Three teams in Major League Baseball finished with a record of 75-87. By virtue of a last-place finish in the American League West with a head-to-head record of 3-4 against the fellow 75-win Baltimore Orioles, today we visit the Oakland Athletics.
On the whole, the A’s weren’t horrendous. Don’t get me wrong, they were bad, but exactly how bad can be misleading. They were boom or bust all around, unfortunately there was far more bust than boom.
Offensively, the A’s hit for a solid amount of power, but failed to do the small things like hit singles and, you know, hit the ball and not strikeout. The A’s did well not leaving runners on base, but hitting home runs will prevent that. But it’s also a good way to kill a rally. If the A’s had strung together a couple of doubles with a single or two peppered throughout a short rally, they would have been more efficient in scoring and likely would have ended up with more than 4.56 runs per game.
Oakland’s pitching staff was problematic, to say the least. They didn’t have problems throwing strikes and didn’t walk many batter, but that was part of the problem. Hitters knew strikes were coming, so they were swinging and not missing. This led to 9.1 hits per nine innings and 5.1 runs per game. Even for a staff that does well keeping the ball in the yard, enough balls put in play will still lead to runs scoring.
The worst of it came in the field. The third youngest team in the AL committed the most errors in MLB in 2017 with 121. Usually, a team can compensate for poor fielding with strikeouts, but with the pitching staff’s inability to strike anybody out put too much pressure on the the Oakland defense and it crumbled. However, the A’s did turn the fourth most double plays in the AL, which the pitchers must have loved.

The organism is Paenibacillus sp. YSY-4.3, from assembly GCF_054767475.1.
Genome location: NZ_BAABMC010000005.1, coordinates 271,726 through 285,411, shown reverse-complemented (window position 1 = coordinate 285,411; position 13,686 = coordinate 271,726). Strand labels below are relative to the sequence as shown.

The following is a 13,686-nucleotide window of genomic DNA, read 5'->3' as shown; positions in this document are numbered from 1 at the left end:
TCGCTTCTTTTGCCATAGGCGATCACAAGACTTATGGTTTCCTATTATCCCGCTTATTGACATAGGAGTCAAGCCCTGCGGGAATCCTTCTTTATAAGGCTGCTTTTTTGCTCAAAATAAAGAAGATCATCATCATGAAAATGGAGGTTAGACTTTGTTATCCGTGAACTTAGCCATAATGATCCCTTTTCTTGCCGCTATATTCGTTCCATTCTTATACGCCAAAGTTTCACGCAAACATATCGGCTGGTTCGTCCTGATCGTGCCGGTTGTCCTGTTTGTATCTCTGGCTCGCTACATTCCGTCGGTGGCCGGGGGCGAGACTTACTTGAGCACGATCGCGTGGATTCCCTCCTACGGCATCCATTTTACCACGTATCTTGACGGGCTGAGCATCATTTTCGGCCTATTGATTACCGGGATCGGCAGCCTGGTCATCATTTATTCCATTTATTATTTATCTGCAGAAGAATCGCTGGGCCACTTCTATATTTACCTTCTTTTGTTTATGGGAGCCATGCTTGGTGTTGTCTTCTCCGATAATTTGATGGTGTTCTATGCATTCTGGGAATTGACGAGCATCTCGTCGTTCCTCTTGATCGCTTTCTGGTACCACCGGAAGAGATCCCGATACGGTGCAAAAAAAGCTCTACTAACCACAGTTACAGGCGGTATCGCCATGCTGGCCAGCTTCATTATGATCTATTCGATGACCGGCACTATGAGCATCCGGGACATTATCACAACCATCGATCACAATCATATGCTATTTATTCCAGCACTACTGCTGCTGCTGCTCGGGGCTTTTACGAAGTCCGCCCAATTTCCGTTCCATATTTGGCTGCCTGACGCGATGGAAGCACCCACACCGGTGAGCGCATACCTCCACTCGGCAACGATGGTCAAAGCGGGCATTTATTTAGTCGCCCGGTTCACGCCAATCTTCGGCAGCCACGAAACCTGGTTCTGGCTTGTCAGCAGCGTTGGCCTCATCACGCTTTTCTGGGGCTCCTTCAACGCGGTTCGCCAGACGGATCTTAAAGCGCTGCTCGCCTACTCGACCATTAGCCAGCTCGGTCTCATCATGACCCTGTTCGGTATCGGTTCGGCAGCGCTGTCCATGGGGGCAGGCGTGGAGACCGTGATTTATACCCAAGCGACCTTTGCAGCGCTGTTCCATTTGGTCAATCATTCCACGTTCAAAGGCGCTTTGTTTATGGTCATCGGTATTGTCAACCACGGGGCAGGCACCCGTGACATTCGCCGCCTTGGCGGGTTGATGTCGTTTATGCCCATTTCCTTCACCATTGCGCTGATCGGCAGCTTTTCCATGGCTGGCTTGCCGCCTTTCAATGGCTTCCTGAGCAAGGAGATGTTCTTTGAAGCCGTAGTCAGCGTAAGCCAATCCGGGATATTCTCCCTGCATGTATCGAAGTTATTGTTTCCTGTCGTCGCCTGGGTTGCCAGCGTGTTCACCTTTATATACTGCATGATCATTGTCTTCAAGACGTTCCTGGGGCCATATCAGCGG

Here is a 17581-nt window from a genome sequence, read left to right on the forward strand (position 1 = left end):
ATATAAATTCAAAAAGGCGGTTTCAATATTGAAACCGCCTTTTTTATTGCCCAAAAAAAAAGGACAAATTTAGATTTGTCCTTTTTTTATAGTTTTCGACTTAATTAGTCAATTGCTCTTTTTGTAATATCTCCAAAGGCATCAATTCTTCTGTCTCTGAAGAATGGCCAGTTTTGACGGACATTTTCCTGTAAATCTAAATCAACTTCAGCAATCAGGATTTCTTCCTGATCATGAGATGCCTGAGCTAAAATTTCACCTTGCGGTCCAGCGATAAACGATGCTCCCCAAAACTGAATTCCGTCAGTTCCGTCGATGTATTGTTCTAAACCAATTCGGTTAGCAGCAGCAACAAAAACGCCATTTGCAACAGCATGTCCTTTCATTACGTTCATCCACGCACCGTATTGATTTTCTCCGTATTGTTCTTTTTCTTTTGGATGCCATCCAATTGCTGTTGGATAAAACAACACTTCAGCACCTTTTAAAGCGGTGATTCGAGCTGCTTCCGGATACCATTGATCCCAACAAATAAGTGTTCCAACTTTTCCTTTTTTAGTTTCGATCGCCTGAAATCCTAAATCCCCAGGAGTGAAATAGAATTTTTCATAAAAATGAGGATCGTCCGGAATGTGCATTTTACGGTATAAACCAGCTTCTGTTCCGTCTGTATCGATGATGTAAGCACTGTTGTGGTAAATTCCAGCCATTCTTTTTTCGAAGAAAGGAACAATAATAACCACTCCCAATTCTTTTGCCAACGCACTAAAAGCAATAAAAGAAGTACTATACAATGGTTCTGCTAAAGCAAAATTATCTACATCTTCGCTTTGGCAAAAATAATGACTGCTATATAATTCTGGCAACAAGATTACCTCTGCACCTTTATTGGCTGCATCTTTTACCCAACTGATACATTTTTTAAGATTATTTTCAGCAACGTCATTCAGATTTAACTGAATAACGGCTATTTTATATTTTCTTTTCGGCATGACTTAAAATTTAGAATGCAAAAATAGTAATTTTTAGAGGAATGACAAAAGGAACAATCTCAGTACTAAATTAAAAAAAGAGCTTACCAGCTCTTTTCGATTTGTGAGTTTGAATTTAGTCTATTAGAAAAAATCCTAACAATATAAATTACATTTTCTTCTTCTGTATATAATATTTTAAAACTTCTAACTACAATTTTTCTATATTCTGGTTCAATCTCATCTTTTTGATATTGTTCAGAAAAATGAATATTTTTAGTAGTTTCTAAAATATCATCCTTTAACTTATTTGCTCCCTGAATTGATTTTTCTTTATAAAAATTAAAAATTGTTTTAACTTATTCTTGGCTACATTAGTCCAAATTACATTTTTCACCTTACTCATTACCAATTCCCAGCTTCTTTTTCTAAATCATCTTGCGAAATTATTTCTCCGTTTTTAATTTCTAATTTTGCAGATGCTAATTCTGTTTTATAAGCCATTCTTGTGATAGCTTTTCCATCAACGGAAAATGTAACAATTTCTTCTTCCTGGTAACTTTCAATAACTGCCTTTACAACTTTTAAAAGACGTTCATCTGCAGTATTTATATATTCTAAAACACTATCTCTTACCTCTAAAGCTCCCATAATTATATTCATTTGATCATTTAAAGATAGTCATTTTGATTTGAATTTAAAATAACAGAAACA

Despite everything, the A’s had one bright spot. Rookie first baseman/outfielder Matt Olson had a tremendous season at the plate with 24 home runs, 45 RBIs, a .259 average and slugged .651. Not bad for just 59 games.
Oakland’s top prospects middle infielder Franklin Barreto and pitcher A.J. Puk could be ready to make an impact for the A’s next season. Barreto spent 25 games with the big club in 2017 in June and July, then with September roster expansions. He hit just .197, but five of his 14 hits were for extra bases. Puk spent the 2017 season split between Advanced-A and Double-A. Scouts say Puk has the power arm and complementary pitches it takes to buck the Athletics’ woes and get hitters to swing and miss while still throwing strikes at the top level.
I said before that the A’s were boom or bust across the board in 2017. A young team still, Oakland has to expect to grow into itself. If the young talent can develop to its potential, the AL West could be wild again.
Photo by Brigham Berthold